College of Architecture and Environmental Design Students Rank Among Most-Hired Nationwide
Kent State University’s architecture and interior design graduates build such impressive skills during their studies in the College of Architecture and Environmental Design that in a national survey, hiring professionals rank them among the most-hired.
As part of the national survey, recently conducted by DesignIntelligence, Kent State's interior design students ranked 13th most-hired in its size category based on the average number of graduates each year. Kent State’s architecture students ranked 16th most-hired in its size category.
The rankings were included in the DesignIntelligence 20th annual survey America’s Top-Ranked Architecture & Design Schools. DesignIntelligence is the Design Futures Council’s bi-monthly report that provides original research, commentary, and best practices to design leaders.
One of the things that makes Kent State students so employable is that they receive “a solid education that is conceptual,” said Mark Mistur, AIA, professor and dean of Kent State’s College of Architecture and Environmental Design.
“We are preparing students to have flexible minds, who can anticipate changes in technology and changes in delivery methods,” Mistur said. “We are training students to be people who can imagine novel solutions to novel problems.”
In the survey, hiring professionals had the opportunity to weigh-in on the schools they hire from the most, the schools they most admire and how recent graduates are performing in 12 key focus areas such as design theory and practice, design technology and communication skill.
Schools were grouped into size categories based on the average number of graduates each year in their combined undergraduate and graduate programs.
Firms in Northeast Ohio, such as Bialosky Cleveland, a multidisciplinary design firm, know firsthand that Kent State students rank among the most-hired because 50-60 percent of the firm’s architects and interior designers are Kent State graduates.
“We’re very high on Kent State students,” said Jack Alan Bialosky Jr., FAIA, managing senior principal of Bialosky Cleveland. “We think they are very good and getting better all the time. They have always been well technically grounded, but the school is increasingly design-focused and that shows with the students."
Members of the Bialosky Cleveland staff are deeply involved with Kent State through service on juries and teaching courses. This is beneficial to the firm as well as the students, Bialosky said.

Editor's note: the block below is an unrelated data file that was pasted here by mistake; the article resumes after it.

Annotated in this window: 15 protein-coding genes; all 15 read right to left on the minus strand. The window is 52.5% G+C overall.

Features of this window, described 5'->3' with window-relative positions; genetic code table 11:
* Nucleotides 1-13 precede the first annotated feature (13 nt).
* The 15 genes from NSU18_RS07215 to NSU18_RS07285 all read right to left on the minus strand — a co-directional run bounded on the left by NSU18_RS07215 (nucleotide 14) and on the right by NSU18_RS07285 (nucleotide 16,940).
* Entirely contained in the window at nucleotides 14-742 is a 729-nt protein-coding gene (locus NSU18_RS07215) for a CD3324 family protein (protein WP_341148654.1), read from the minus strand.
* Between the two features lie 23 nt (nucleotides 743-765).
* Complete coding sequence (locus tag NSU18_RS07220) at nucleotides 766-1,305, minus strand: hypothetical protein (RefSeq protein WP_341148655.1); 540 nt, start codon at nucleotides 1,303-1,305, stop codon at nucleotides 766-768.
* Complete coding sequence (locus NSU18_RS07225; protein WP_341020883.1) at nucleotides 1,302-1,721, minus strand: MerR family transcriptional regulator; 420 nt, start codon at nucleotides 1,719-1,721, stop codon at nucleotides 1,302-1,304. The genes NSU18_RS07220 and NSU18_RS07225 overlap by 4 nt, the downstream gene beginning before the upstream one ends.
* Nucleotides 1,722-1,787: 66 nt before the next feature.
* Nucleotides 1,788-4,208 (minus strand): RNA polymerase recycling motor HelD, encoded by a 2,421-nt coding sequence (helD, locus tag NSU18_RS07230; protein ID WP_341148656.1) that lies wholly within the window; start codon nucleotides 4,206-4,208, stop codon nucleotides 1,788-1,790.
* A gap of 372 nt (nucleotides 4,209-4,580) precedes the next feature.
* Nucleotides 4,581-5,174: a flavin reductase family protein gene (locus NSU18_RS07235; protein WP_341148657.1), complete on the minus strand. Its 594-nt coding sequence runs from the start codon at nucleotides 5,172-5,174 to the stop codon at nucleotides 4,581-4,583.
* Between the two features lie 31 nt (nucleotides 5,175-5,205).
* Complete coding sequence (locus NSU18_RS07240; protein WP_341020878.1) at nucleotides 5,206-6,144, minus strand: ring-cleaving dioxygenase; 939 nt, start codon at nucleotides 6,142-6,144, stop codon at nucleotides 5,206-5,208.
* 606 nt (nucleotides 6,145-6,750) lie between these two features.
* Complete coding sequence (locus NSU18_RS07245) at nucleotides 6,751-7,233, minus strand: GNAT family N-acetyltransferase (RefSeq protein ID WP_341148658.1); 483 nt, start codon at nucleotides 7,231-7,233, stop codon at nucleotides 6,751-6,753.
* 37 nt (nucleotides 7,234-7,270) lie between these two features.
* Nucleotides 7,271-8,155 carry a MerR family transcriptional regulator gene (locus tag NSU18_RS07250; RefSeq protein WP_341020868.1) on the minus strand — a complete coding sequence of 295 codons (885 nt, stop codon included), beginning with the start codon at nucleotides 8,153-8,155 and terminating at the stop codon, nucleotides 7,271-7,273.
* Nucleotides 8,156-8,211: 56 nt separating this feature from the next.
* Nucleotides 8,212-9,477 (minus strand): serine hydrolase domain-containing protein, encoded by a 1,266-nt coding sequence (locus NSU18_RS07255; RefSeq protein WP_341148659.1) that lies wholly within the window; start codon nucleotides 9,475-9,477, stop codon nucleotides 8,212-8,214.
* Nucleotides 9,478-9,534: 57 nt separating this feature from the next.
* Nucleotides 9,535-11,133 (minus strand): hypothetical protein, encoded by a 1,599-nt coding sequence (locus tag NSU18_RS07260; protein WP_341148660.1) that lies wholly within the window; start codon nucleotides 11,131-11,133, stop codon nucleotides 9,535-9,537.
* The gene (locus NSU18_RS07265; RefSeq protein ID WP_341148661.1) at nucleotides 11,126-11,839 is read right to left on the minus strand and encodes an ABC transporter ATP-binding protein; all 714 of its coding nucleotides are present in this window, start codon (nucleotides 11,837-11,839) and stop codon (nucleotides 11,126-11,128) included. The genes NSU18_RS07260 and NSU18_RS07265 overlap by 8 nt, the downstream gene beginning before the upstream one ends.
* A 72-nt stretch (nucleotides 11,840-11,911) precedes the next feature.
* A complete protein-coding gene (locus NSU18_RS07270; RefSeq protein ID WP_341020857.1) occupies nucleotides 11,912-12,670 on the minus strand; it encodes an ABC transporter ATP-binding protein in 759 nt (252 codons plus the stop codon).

“By teaching there, we can see how good the students are,” he said.
Kent State alumna Abigail Maurer, Associate IIDA, who earned her Bachelor of Arts in Interior Design in May 2017, was hired after graduation by Sol Harris/Day Architecture, where she had worked as a summer intern and during her senior year.
The education she attained in the CAED gave her many employable skills, including being well versed in technology, enabling her to learn a new software program at her firm in four days. Students were also required to do presentations, a skill that is important for interior designers to master.
Maurer’s professors brought in representatives from the industry to teach students about materials that are used by interior designers. Those representatives are the exact people who she is working with as a professional.
With all these factors in mind, Maurer is not surprised that Kent State’s CAED students ranked among the most-hired nationwide.
“People within the workforce absolutely love Kent State grads,” Maurer said. “I’ve heard that a lot from different companies and employers, and personally my employer, who also graduated from Kent State. Kent State has a really great reputation.”
Kent State alumnus Justin Gleason, Associate AIA, who is currently director of operations and a project designer at DS Architecture, was not surprised by the national ranking. He added that the CAED is known for producing work-ready students, which was one of the selling points that drew him to Kent State.
As a CAED student, Gleason was taught design thinking and problem-solving techniques in a first-year design thinking studio, which created a strong foundation for the environmental technology and methods of construction courses that were on his schedule during his second year. He worked as a summer intern at DS Architecture and continued part-time while enrolled in graduate school.
Now Gleason is working on an array of projects at DS Architecture, including renovation of a Hocking County jail built in 1955, and small medical projects at Cleveland Clinic, University Hospitals and Metro Health.
“This has a direct correlation as to why we are so highly ranked for getting hired by architecture firms," said Gleason, who received his Bachelor of Science in Architecture in 2016, and a Master of Architecture and Master of Business Administration both in 2018. “When we graduate from college we can walk into an office and start working because of the diverse education that we are getting at the Kent State.”